To all those people ditching their DSLR in favor of the M9 - I hope none of you is one of those that keep complaining about the 98% viewfinder of the D700 - you'd be happy to get framing anywhere close to accurate view a rangefinder.
    The FZ50 has a lens which goes out to 480mm film-equivalent FOV - even with IS, it is very hard to hold that light and small camera stable.
     
  25. I don't understand all this whining and hand wringing over the size of a DSLR body.​
    I may not be able to directly answer your questions but just try to imagine that you told people the following 10 years ago:
    you carried your phone with you every where you go,
    you carry all your song AND video collections with you, where ever you go,
    you could surf the internet every where you go,
    Now imagine 10 years from now you tell people that we used to use a device that weighs more than one lb just to take pictures.
    It seems that to assume that "good" cameras have to heavier is to assume that the only way to make safe cars is to make them larger and heavier.
    Have you seen or used the EVF on the G1? Do you remember how the LCD panel first appeared on the back of the dSLR?
     
  26. They could do this with an electronic viewfinder. I do beleive some of the 4/3 cameras are doing this; please correct me if I'm wrong.

    I understand the not wanting to buy new lenses to go with another body, and I don't think it would be a horrible move by Nikon to release something similar to 4/3 that could auto focus with AF-S lenses. Taking out the mirror and focus motor would enable them to really reduce the size. The only drawback is the electronic viewfinder that some people might not like.

    Honestly, the D40/60/5000 are already a step in this direction with the lack of focusing motors. I don't see why Nikon couldn't just go 1 more step and product something even more compact.
     
  27. Now imagine 10 years from now you tell people that we used to use a device that weighs more than one lb just to take pictures.​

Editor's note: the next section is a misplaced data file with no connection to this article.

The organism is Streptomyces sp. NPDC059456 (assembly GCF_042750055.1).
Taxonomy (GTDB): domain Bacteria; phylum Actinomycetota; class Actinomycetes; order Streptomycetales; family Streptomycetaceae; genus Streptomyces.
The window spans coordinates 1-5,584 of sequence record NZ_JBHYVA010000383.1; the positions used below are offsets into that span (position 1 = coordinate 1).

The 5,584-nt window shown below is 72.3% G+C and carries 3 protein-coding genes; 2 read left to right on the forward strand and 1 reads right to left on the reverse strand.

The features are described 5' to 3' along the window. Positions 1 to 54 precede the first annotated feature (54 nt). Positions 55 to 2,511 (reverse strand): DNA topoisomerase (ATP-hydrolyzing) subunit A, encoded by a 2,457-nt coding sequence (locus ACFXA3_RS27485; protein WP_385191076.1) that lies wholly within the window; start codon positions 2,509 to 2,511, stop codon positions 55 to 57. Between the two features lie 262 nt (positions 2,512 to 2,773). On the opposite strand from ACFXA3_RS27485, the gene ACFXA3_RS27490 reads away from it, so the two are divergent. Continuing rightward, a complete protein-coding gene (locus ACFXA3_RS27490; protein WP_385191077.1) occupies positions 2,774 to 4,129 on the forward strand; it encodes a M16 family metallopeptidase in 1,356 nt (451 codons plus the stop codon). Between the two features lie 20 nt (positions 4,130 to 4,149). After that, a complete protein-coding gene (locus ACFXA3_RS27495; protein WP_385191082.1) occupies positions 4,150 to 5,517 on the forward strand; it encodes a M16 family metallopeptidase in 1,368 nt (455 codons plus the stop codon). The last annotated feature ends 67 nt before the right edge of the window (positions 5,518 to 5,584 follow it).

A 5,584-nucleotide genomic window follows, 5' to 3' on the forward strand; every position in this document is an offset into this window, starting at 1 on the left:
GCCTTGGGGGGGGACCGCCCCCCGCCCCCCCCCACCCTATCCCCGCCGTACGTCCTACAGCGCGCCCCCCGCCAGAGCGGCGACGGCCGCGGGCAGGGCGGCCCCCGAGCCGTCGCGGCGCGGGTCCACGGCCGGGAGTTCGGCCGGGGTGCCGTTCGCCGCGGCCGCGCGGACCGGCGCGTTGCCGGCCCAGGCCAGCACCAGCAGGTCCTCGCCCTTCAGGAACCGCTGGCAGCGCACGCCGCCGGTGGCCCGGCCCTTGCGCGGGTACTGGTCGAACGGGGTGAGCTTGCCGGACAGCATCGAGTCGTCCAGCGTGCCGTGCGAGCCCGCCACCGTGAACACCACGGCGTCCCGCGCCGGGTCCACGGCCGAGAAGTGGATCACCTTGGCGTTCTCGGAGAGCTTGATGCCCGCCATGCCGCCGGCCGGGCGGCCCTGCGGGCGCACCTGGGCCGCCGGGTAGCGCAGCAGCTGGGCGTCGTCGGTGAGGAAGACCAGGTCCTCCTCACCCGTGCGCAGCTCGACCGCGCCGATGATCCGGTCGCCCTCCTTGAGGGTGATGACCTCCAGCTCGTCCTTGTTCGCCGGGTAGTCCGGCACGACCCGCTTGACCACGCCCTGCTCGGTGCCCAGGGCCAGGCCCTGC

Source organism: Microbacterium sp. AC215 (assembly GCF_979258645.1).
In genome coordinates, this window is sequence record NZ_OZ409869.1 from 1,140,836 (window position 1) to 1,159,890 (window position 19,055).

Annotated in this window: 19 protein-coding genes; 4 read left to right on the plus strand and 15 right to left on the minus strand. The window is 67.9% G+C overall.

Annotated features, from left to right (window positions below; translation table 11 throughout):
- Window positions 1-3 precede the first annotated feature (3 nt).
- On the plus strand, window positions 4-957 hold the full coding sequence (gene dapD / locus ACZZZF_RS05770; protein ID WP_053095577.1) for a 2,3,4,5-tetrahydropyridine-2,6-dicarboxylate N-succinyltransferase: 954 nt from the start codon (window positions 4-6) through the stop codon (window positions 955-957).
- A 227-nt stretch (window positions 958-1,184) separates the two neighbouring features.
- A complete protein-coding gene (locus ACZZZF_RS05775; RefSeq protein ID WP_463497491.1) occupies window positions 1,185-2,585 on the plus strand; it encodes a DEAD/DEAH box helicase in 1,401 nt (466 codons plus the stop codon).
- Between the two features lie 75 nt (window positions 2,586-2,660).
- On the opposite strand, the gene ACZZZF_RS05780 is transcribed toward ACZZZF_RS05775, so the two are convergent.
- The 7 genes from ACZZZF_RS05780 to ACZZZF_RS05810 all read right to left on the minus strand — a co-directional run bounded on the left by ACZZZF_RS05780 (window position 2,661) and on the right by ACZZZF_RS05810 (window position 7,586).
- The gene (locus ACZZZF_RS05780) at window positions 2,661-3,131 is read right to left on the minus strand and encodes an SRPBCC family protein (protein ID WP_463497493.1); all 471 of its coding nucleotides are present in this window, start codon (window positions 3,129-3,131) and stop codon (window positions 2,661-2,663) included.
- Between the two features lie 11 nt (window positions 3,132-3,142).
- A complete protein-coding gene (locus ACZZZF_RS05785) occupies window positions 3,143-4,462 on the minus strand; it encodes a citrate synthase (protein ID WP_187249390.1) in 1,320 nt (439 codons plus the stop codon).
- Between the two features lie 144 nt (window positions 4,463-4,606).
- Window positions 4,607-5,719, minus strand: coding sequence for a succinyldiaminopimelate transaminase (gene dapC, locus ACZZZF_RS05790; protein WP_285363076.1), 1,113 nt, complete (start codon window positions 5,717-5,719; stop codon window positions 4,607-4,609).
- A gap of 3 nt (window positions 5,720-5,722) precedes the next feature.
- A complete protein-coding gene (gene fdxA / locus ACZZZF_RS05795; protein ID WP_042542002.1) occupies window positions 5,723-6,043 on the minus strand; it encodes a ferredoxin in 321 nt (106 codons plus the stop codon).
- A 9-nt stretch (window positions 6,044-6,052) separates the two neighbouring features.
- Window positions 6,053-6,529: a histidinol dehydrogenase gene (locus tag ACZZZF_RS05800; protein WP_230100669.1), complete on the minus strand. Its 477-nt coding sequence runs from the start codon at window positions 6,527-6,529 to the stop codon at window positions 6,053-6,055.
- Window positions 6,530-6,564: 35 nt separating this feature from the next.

That's already not true today - there is a plethora of P&S camera that can do that. But you can shrink a DSLR only down to a certain point before it becomes "too small".
    It seems that to assume that "good" cameras have to heavier is to assume that the only way to make safe cars is to make them larger and heavier.​
    This has nothing to do with "good" but all with being able to hold it comfortably and stably. Of course, everyone is welcome to carry a tripod along with their m4/3 camera - though you might admit that this would be defying the mini-format just a tiny bit.
    I have not seen the EVF of the G1 - I state in my post that I have seen the one in the FZ50 and R1 - and both are nothing to write home about. And I do remember how the LCD panel first appeared on the back of a camera - and though its resolution has changed substantially since then, chimping is about all it is good for.
     
  28. The G1/GH1 viewfinders are by no means an optical viewfinder, but coming from a CP8400 I found them extremely usable and would be willing to take their shortcomings in trade for their pluses over an optical viewfinder - especially compared to the optical viewfinders in the D3000/D5000 which seemed to me to be too cramped and hard to see with glasses. I found the G1/GH1 viewfinder to be extremely easy to use with glasses.